Well, this may not be the monument in honor of Francesco Sforza you were thinking about, but at least this one was completed.
The art of the Renaissance was not only decorative but also functional and utilitarian. Of course, functionality and utility included honoring the people who put the money up for the artists - or their relatives. And given that the cultures before the mid-20th century were far more outdoor oriented than ours, the resulting art was seen everywhere.
Sadly (or fortunately, depending on your point of view), a good deal of original art that was displayed on the streets and in the plazas has been removed to museums. Not all, though. The bronze statue of Bartolomeo Colleoni sculpted by Andrea del Verrocchio remains where it was erected, next to the Campo dei Santi Giovanni e Paolo in Venice.
It was probably Andrea's sculpture that prompted Leonardo da Vinci to try and outdo his teacher (yes, Leonardo was a student of Andrea) by creating what was to be the greatest sculpture of the Renaissance. No one knows exactly what Leonardo was trying to make, but most historians think it was the Sforza Horse a massive equestrian statue that was indeed intended to honor the memory of Francesco Sforza, the father of Duke Ludivoco (who was putting up the money). Alas, Leonardo's horse never got beyond the full sized clay model. It was never cast in bronze, and the model was destroyed by French soldiers when Louis XII invaded Milan in 1599.
Today there are two full size versions of Leonardo's horse, one in Michigan and the other in Milan. These are about 24 feet tall and are cast bronze. There is a smaller bronze statue, about 12 feet tall, next to the Baum School of Art in Allentown, Pennsylvania.
Note we don't say these are copies. Although lot of people praised Leonardo's model, they didn't bother to leave us a description and no drawing can be clearly identified as being the actual statue. So no one really knows what Leonardo was planning. The consensus, though, is that the final sculpture was simply a horse - not Duke Francesco astride the mount, which would have been more in keeping in the tradition of monumental commemorative sculpture.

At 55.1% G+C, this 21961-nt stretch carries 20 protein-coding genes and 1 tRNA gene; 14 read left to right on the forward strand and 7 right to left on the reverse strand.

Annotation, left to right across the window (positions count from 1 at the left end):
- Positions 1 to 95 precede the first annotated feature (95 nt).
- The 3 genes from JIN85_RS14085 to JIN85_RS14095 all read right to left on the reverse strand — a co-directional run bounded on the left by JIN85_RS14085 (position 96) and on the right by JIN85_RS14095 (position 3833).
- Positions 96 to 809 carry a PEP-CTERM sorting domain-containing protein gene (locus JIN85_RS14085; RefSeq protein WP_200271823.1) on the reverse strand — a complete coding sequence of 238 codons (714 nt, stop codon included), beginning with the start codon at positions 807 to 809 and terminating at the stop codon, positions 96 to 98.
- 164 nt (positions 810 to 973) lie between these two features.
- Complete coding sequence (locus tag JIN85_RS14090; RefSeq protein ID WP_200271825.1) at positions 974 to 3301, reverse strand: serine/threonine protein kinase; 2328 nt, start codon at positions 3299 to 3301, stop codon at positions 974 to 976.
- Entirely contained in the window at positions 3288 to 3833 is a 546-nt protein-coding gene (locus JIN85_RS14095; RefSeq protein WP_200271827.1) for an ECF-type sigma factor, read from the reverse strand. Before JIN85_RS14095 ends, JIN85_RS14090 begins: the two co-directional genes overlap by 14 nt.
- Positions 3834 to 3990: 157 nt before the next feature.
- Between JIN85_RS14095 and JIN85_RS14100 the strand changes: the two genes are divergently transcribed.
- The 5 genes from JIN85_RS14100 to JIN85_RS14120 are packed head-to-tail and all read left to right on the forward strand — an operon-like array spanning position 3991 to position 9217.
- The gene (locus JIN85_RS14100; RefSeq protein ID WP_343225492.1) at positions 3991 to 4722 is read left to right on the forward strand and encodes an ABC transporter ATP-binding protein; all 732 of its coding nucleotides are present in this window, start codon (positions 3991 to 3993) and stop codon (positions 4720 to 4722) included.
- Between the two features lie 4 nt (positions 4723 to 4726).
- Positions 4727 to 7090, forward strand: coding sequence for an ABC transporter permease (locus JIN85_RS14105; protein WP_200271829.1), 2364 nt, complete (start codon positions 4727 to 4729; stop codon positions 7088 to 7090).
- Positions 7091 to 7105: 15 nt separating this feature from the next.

So what was Leonardo's original design? Well, there is indeed a drawing in the Royal Collection in England of a man perched upon a rearing horse. But such a statue - even with a bit of extra support - would have been a risky venture even for experienced sculptors, and certainly on the scale Leonardo intended. This type of planning, though, would have been quintessential Leonardo who would design his art with complete disregard to any practical problems. After all, he could figure out how to solve them as he went along, non è così?
But Leonardo's patrons - the guys with the money - didn't always share his optimism. Leonardo was also known to be quite a piddler, making grandiose promises for projects, taking the down payments, and never finishing anything. So after a while Duke Ludovico asked the Florentine ambassador to write to his boss, Lorenzo de Medici, for the names of some real sculptors who could take on the task since it was doubtful that Leonardo would succeed. The letter - which Leonardo seems to have gotten wind of - is probably what made Leonardo simplify his plans to the non-rearing horse sans rider, provided that is what Leonardo's final plan was.
A lot of trouble would have been saved if Leonardo had adopted the design shown here. He could easily have made this into a 24 foot monument. But for some reason this most Renaissance of the Renaissance men was happy to study the form and motion not only of horses, but dogs, cats, birds, and ugly people as well. But he never sought to celebrate our porcine brothers and sisters. Why this neglect, we'll never know, but it is to remedy this fault that this outdoor monument was created. What Leonardo began, we have completed.
Sculpture intended for the great outdoors should be made from robust material. Marble still has some popularity, but it doesn't stand up very well in today's polluted atmospheres. Granite is a much more durable stone but is a great way to ruin your tools and also has associated health hazards (particularly the dust) when doing the carving. So today the monumental materials of choice are the traditional bronze or the newer outdoor steel (which only rusts to a thin film which then protects the sculpture). On the other hand, this statue (sorry, monument) was modeled in an "architectural clay" which when fired is particularly strong, and it was covered with a matte glaze. It should - as has the statue of Bartolomeo Colleoni - stand the test of time.
"A study for an equestrian monument", The Drawings of Leonardo Da Vinci in the Royal Collection, http://www.royalcollection.org.uk/microsites/leonardo/MicroObject.asp?item=3&themeid=2452&object=912358r&row=0&detail=about